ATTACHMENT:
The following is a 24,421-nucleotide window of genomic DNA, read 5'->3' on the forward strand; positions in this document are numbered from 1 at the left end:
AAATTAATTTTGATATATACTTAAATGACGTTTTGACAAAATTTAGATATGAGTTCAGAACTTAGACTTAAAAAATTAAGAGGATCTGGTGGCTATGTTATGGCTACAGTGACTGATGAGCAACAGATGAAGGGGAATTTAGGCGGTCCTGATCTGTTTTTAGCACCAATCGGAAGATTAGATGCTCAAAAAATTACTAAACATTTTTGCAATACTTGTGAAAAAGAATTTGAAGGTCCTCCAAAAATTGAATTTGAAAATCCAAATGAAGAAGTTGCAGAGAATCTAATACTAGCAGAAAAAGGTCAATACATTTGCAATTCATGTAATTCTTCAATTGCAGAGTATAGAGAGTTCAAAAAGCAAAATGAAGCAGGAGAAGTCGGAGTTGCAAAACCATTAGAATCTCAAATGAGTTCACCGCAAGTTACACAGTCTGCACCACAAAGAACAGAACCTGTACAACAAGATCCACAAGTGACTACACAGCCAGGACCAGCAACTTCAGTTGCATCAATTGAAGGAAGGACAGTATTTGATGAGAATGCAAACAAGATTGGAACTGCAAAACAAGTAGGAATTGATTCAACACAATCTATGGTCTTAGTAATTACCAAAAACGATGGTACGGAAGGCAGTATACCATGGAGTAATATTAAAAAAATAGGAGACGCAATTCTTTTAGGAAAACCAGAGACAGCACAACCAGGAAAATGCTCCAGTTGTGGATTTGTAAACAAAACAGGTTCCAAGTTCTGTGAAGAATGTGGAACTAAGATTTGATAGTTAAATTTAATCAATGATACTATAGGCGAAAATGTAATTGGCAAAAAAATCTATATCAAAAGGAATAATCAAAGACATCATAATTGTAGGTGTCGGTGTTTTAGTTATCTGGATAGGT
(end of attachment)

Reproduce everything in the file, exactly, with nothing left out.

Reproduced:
The following is a 24,421-nucleotide window of genomic DNA, read 5'->3' on the forward strand; positions in this document are numbered from 1 at the left end:
AAATTAATTTTGATATATACTTAAATGACGTTTTGACAAAATTTAGATATGAGTTCAGAACTTAGACTTAAAAAATTAAGAGGATCTGGTGGCTATGTTATGGCTACAGTGACTGATGAGCAACAGATGAAGGGGAATTTAGGCGGTCCTGATCTGTTTTTAGCACCAATCGGAAGATTAGATGCTCAAAAAATTACTAAACATTTTTGCAATACTTGTGAAAAAGAATTTGAAGGTCCTCCAAAAATTGAATTTGAAAATCCAAATGAAGAAGTTGCAGAGAATCTAATACTAGCAGAAAAAGGTCAATACATTTGCAATTCATGTAATTCTTCAATTGCAGAGTATAGAGAGTTCAAAAAGCAAAATGAAGCAGGAGAAGTCGGAGTTGCAAAACCATTAGAATCTCAAATGAGTTCACCGCAAGTTACACAGTCTGCACCACAAAGAACAGAACCTGTACAACAAGATCCACAAGTGACTACACAGCCAGGACCAGCAACTTCAGTTGCATCAATTGAAGGAAGGACAGTATTTGATGAGAATGCAAACAAGATTGGAACTGCAAAACAAGTAGGAATTGATTCAACACAATCTATGGTCTTAGTAATTACCAAAAACGATGGTACGGAAGGCAGTATACCATGGAGTAATATTAAAAAAATAGGAGACGCAATTCTTTTAGGAAAACCAGAGACAGCACAACCAGGAAAATGCTCCAGTTGTGGATTTGTAAACAAAACAGGTTCCAAGTTCTGTGAAGAATGTGGAACTAAGATTTGATAGTTAAATTTAATCAATGATACTATAGGCGAAAATGTAATTGGCAAAAAAATCTATATCAAAAGGAATAATCAAAGACATCATAATTGTAGGTGTCGGTGTTTTAGTTATCTGGATAGGT